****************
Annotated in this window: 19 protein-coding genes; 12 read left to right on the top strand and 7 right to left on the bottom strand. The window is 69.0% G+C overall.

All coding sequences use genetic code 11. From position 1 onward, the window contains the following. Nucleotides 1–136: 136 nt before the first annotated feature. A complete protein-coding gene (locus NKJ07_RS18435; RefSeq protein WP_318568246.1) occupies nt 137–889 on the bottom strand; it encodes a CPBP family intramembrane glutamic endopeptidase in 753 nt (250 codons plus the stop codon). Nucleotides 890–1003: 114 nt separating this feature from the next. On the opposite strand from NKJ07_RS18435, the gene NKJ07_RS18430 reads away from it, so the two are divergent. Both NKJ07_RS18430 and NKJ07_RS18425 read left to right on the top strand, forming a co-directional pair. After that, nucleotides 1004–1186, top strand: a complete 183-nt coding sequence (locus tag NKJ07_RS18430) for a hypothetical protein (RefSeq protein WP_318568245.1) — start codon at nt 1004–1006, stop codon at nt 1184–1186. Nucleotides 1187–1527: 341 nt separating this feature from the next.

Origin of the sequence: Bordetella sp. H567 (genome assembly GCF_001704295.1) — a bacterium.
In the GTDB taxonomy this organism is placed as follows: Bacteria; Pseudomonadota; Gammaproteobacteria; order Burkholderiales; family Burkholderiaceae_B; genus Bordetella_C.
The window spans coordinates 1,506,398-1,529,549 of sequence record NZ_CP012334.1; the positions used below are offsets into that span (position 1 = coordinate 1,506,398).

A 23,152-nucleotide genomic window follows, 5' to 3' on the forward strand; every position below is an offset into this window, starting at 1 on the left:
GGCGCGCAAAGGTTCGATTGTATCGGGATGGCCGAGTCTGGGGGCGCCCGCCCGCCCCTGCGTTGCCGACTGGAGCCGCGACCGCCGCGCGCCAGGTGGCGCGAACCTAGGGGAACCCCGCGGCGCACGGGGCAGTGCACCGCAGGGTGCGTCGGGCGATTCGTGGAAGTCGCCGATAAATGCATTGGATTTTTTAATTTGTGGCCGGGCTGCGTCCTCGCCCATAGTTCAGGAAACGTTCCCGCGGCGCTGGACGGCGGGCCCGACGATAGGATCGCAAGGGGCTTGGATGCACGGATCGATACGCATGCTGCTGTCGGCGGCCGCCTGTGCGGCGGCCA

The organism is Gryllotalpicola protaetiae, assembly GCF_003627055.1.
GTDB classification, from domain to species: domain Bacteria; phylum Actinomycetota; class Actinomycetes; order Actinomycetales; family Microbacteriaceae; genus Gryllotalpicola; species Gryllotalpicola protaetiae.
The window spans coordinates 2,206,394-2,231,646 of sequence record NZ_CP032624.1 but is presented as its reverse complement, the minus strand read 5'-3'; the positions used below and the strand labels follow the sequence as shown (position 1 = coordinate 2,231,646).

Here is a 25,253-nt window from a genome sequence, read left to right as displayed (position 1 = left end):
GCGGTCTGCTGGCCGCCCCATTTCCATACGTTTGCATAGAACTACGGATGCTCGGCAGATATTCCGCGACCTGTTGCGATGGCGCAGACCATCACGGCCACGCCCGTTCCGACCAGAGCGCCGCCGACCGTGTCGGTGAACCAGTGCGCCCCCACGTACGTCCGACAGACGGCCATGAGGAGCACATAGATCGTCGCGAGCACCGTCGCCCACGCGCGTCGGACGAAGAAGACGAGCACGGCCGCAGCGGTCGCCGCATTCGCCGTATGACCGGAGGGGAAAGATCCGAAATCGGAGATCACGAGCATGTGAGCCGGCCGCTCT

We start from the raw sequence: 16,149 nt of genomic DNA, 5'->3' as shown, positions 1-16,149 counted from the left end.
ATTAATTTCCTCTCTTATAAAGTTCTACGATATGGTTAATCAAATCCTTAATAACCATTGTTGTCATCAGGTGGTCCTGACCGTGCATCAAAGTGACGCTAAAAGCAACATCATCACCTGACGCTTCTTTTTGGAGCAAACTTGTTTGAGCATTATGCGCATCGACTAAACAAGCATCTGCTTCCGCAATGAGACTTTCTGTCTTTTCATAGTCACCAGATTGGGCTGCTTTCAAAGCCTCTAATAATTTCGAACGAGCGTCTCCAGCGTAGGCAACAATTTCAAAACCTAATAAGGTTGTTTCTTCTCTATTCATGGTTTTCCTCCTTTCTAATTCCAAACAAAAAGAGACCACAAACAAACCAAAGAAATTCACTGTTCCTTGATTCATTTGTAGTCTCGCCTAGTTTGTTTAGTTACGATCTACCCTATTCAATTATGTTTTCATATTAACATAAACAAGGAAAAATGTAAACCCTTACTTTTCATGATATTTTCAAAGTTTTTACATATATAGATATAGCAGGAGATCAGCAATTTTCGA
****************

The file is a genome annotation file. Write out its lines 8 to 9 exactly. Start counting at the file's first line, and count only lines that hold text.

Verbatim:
The organism is Gryllotalpicola protaetiae, assembly GCF_003627055.1.
GTDB classification, from domain to species: domain Bacteria; phylum Actinomycetota; class Actinomycetes; order Actinomycetales; family Microbacteriaceae; genus Gryllotalpicola; species Gryllotalpicola protaetiae.